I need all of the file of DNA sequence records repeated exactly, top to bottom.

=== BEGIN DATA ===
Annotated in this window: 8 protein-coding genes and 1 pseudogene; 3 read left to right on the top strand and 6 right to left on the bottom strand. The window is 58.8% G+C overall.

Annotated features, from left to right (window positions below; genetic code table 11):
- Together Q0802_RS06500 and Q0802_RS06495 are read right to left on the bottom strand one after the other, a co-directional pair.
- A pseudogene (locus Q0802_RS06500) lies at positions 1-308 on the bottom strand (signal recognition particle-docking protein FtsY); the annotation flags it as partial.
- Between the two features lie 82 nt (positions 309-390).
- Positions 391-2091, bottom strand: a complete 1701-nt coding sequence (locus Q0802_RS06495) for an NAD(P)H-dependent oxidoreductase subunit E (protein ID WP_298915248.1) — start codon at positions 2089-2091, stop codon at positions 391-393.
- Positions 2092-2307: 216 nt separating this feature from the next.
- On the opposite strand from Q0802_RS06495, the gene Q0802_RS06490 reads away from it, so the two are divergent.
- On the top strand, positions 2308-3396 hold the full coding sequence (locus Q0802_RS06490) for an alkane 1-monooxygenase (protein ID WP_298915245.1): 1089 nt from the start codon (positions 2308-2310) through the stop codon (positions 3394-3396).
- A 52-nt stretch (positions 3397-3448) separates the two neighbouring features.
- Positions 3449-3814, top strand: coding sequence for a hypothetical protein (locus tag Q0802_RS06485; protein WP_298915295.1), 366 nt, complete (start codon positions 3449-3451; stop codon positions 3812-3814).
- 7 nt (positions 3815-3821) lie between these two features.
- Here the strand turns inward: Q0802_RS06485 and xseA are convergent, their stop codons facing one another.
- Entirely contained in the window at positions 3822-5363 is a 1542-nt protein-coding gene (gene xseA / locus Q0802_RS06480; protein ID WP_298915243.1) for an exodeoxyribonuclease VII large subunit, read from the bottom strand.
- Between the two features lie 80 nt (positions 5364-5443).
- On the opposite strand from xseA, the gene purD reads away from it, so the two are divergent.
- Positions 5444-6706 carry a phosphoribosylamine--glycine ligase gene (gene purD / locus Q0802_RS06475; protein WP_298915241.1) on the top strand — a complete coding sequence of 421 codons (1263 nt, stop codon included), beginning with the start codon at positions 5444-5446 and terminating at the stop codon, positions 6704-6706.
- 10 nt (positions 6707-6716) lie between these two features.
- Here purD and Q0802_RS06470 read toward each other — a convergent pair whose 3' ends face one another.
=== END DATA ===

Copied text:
Annotated in this window: 8 protein-coding genes and 1 pseudogene; 3 read left to right on the top strand and 6 right to left on the bottom strand. The window is 58.8% G+C overall.

Annotated features, from left to right (window positions below; genetic code table 11):
- Together Q0802_RS06500 and Q0802_RS06495 are read right to left on the bottom strand one after the other, a co-directional pair.
- A pseudogene (locus Q0802_RS06500) lies at positions 1-308 on the bottom strand (signal recognition particle-docking protein FtsY); the annotation flags it as partial.
- Between the two features lie 82 nt (positions 309-390).
- Positions 391-2091, bottom strand: a complete 1701-nt coding sequence (locus Q0802_RS06495) for an NAD(P)H-dependent oxidoreductase subunit E (protein ID WP_298915248.1) — start codon at positions 2089-2091, stop codon at positions 391-393.
- Positions 2092-2307: 216 nt separating this feature from the next.
- On the opposite strand from Q0802_RS06495, the gene Q0802_RS06490 reads away from it, so the two are divergent.
- On the top strand, positions 2308-3396 hold the full coding sequence (locus Q0802_RS06490) for an alkane 1-monooxygenase (protein ID WP_298915245.1): 1089 nt from the start codon (positions 2308-2310) through the stop codon (positions 3394-3396).
- A 52-nt stretch (positions 3397-3448) separates the two neighbouring features.
- Positions 3449-3814, top strand: coding sequence for a hypothetical protein (locus tag Q0802_RS06485; protein WP_298915295.1), 366 nt, complete (start codon positions 3449-3451; stop codon positions 3812-3814).
- 7 nt (positions 3815-3821) lie between these two features.
- Here the strand turns inward: Q0802_RS06485 and xseA are convergent, their stop codons facing one another.
- Entirely contained in the window at positions 3822-5363 is a 1542-nt protein-coding gene (gene xseA / locus Q0802_RS06480; protein ID WP_298915243.1) for an exodeoxyribonuclease VII large subunit, read from the bottom strand.
- Between the two features lie 80 nt (positions 5364-5443).
- On the opposite strand from xseA, the gene purD reads away from it, so the two are divergent.
- Positions 5444-6706 carry a phosphoribosylamine--glycine ligase gene (gene purD / locus Q0802_RS06475; protein WP_298915241.1) on the top strand — a complete coding sequence of 421 codons (1263 nt, stop codon included), beginning with the start codon at positions 5444-5446 and terminating at the stop codon, positions 6704-6706.
- 10 nt (positions 6707-6716) lie between these two features.
- Here purD and Q0802_RS06470 read toward each other — a convergent pair whose 3' ends face one another.